Friday, July 18, 2008

Poetry Tips: Submissions Organization

Some of you who aspire to be published may have already organized a way to keep track of your submissions, and others of you may not have or are just getting started. If you hope to be published I would say it is vitally important to have some semblance of organization in regards to submissions.

The easiest way to keep track of submission is to make a simple tracking chart whether you draw one, create one in Excel, etc. My own was made on Microsoft Word with the following title columns: Poems Submitted, Journal/Press (where the poems were sent to), Date Sent, Rejected with Form Letter, Rejected with Personal Comments, Accepted, Date
Returned. On top of all that, you could also put in a column for Letter/E-mail to determine which publications/presses receive submissions via e-mail or through snail mail.

This is a very simple approach that I’ve taken but it also lets me make sure I don’t have simultaneous submissions going out to particular places, and whether any particular poem has shown promise through editor comments. This also helps me keep track of how often I am sending poems to the same places.

With some organization you can learn how long it takes certain presses or journals to contact you and whether you may even be a good fit for the place depending on how fast the poems came back and the type of rejection received. Acceptances also let you keep track of who likes your kind of poetry and where to submit again in the future.

Then there is your snail mail pile. If you send poems through snail mail often, (and I do so in waves), then you need to have your submission materials close together and easy to find. I have a box of envelopes and stamps tucked in just for submitting. When I receive free return-address labels I also stick those in there so I can quickly put together an envelope to mail things out. I also make sure I have .10 cent stamps sheets for places that accept more than 4-5 poems so that there is plenty of postage to get the poems there and back on the Self-Addressed Stamped Envelope.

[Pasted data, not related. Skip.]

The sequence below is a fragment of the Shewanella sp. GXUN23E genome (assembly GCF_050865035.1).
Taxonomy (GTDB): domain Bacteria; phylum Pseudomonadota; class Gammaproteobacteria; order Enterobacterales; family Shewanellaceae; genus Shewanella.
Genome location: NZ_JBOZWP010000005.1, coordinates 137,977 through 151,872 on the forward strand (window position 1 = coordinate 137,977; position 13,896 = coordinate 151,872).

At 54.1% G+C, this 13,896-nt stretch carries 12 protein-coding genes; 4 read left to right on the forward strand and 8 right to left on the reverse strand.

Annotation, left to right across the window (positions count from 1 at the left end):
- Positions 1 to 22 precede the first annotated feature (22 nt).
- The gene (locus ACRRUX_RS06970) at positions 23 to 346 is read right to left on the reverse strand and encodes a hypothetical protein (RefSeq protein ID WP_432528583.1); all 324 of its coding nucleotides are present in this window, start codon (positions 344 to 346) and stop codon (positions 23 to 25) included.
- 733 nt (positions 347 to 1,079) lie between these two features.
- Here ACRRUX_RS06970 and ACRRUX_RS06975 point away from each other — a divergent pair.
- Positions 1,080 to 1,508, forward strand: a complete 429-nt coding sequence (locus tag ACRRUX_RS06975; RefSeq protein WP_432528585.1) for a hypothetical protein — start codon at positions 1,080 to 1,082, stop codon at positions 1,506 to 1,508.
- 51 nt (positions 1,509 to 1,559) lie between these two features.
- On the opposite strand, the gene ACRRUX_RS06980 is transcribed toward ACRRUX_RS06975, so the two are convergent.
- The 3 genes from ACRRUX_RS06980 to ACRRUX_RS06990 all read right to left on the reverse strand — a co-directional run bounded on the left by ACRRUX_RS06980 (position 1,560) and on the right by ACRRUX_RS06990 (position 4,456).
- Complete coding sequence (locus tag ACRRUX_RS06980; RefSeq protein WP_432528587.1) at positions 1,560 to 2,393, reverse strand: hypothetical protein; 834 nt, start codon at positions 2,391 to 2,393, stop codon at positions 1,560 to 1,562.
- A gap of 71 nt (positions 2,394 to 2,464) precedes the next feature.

Don’t forget that many journals and sites post their submission criteria in very clear terms. Always check their guidelines on-line when available. Usually you can see the kind of work they produce if they provide samples on-line which can be valuable savings in time and money for all involved when submitting.

Finally, I also keep a file on my computer of poems that I feel are ready to be sent out. Once I think a poem has been worked out to satisfaction, I copy and paste it to another file to get it ready for submission when I have the time and interest to send more out.

If any of you out there have other ways of keeping organized, please feel free to share by posting in the comments section. If you are an editor, feel free to explain what you look for in receiving submissions. I know some people send in items hand-written on stained/torn paper in illegible hand-writing or forget to place enough postage on their envelope and this can make it difficult if not confounding for the editor on the receiving end. Be sure all submissions are clean, typed/legible, and have enough postage or at least have the word “Submission” in the e-mail title.

Thank you for dropping in, good luck on your submissions, and please stop by Monday for another featured site…


Dave King said...

Thanks for that: a really hrlpful tip. Okay, it's common sense, you might say, but I've been not doing it for a while now. You may well have helped to change that.

grh said...

Good solid advice, that I need!

Poet Hound said...

Glad to be of help! For some it is repetition, for some a reminder, and for others a beginner's course. Good luck on your submissions, gentlemen.